Published at : 29 Jan 2020
Volume : IJtech Vol 11, No 1 (2020)
DOI : https://doi.org/10.14716/ijtech.v11i1.1332
|Hardianto Iridiastadi||Industrial Engineering, Faculty of Industrial Technology, Institut Teknologi Bandung (ITB), Indonesia, Ganesa 10, Bandung 40132, Indonesia|
|Theodora Vani||Industrial Engineering, Faculty of Industrial Technology, Institut Teknologi Bandung (ITB), Indonesia, Ganesa 10, Bandung 40132, Indonesia|
|Putra Alif Ramdhani Yamin||Industrial Engineering, Faculty of Industrial Technology, Institut Teknologi Bandung (ITB), Indonesia, Ganesa 10, Bandung 40132, Indonesia|
Nursing jobs have generally been associated with poor posture and heavy exertion, particularly during patient-handling activities. Such working conditions are known to increase the risk of musculoskeletal disorders, and the use of patient-handling aids has been proposed to alleviate the problem. This study was conducted with the purpose of evaluating a patient-handling technology (PHT) prototype that was developed by the researchers for use in Indonesia. An experiment was conducted involving 12 nurse participants, who were asked to move a patient, either manually or by using the prototype. Postural analyses were performed using 3DSSPP software, Rapid Upper Limb Assessment (RULA), and Rapid Entire Body Assessment (REBA). A Borg scale was employed to determine the participants’ perceptions of the levels of exertion required during the experiment. The findings demonstrated that using the PHT prototype resulted in a substantial reduction in the compression force at the lumbar (L5/S1) joint. However, there was a marginal increase in shear force at this joint due to the push/pull activities involved in using the technology while handling the patient. This increase, however, was still within accepted biomechanical limits. Postural analyses based on the RULA and REBA demonstrated a great reduction in ergonomic risks when using the prototype. The nurses also reported reduced physical workload when using the PHT technology. Across all measures, there were reductions in the biomechanical risks of between 30% and nearly 70%. While the PHT prototype still needs design refinements, its use in medical settings has the potential to ameliorate musculoskeletal problems among nurses and caregivers.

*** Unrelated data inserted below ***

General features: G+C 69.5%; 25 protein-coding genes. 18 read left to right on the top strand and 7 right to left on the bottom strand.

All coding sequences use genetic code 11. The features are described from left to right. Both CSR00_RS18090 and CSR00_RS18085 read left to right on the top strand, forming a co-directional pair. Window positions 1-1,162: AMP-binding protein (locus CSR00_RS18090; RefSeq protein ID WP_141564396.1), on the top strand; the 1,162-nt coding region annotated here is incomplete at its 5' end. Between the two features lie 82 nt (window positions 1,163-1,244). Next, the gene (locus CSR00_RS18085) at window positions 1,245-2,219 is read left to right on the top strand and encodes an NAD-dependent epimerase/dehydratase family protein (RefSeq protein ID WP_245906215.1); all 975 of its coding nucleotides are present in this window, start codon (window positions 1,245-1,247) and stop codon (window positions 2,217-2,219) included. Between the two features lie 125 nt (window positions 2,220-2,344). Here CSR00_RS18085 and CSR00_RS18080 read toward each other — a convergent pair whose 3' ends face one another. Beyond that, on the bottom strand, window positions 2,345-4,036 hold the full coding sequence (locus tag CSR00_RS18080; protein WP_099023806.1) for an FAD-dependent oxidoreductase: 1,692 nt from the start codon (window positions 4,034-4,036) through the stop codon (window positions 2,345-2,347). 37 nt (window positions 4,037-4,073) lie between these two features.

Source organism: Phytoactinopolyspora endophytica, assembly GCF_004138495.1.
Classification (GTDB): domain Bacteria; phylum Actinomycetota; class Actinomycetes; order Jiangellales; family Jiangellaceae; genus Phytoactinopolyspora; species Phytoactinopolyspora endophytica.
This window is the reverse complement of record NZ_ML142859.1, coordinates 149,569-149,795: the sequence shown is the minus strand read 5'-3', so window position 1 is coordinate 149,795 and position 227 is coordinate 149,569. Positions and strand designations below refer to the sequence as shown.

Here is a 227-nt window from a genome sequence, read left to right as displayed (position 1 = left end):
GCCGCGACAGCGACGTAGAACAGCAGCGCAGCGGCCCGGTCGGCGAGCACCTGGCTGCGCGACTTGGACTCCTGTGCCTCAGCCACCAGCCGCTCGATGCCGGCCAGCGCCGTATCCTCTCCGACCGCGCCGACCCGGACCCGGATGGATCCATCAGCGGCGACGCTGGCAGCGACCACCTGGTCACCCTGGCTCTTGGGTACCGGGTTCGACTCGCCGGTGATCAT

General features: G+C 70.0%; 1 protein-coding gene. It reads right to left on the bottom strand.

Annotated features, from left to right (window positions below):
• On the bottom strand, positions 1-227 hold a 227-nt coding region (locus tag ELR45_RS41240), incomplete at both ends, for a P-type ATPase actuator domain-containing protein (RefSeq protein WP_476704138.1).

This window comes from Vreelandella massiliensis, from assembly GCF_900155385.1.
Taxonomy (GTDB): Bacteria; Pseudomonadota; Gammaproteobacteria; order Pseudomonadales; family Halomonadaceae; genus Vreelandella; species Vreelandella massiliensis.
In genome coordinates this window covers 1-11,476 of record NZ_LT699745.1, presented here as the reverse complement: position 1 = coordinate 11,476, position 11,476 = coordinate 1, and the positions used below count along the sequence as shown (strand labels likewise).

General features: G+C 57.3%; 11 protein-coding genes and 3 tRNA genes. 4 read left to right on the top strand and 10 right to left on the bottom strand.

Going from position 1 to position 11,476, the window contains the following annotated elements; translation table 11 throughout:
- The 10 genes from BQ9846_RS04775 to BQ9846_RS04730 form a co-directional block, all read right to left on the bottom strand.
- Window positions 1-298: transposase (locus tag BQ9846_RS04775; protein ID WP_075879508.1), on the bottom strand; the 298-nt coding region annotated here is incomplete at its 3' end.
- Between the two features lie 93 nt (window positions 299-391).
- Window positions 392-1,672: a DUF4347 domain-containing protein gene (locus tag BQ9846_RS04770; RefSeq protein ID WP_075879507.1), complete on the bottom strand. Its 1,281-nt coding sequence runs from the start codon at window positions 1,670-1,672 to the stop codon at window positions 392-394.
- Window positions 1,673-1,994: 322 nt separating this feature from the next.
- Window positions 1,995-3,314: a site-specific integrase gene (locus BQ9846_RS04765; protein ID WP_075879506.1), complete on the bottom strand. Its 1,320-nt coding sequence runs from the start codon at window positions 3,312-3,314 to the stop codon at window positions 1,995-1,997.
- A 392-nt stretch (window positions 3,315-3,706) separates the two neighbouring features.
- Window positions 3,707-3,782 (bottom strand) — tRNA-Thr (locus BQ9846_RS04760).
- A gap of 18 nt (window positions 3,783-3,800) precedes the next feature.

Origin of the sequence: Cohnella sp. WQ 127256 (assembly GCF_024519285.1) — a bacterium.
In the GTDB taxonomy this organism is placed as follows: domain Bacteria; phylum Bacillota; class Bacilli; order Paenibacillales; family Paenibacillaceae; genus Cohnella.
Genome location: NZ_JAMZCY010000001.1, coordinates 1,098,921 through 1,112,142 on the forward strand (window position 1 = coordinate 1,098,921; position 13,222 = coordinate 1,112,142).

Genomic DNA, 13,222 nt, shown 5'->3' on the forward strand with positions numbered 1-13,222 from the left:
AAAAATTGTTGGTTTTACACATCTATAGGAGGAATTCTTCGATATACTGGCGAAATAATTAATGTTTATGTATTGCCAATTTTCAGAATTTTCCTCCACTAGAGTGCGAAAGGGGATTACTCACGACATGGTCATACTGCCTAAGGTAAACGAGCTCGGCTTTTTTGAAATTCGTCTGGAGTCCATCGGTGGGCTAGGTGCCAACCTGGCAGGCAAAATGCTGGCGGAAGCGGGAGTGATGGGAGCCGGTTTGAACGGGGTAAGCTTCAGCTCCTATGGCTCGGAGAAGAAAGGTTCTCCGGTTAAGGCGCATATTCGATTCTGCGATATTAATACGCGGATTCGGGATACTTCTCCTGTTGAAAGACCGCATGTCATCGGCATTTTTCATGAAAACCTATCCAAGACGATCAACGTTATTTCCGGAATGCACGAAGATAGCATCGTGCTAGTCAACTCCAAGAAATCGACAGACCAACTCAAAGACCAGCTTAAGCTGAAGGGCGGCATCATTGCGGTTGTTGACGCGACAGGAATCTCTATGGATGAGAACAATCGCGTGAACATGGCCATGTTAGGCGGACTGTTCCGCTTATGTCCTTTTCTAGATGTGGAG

Caregivers; Musculoskeletal disorders; Patient handling; Patient-handling technology prototype;
The patient-handling activities performed by hospital nurses are often associated with increased risk of musculoskeletal disorders or MSDs (Waters et al., 2007; Nelson et al., 2007; Iridiastadi et al., 2019). These are a group of disorders affecting the muscles, joints, tendons, ligaments, nerves, and bones, which are caused by strenuous physical activity in combination with poor posture (Batubara and Dharmastiti, 2017; Ribeiro et al., 2017). According to the US Bureau of Labor Statistics (2008), caregivers are subject to a relatively high rate of non-fatal occupational injuries. Caregivers include nurses, health workers, and nursing assistants. Nursing has been identified as a profession carrying a high risk of lower back or spinal injury. Every year, 10,000 nurses in the United States suffer MSDs and roughly 30–65% of these injuries are caused by manual patient-handling activities. These activities include positioning a patient manually, moving a patient between a bed and a chair, helping a patient to move around, and helping a patient to rise from a sitting position (Hodder et al., 2010).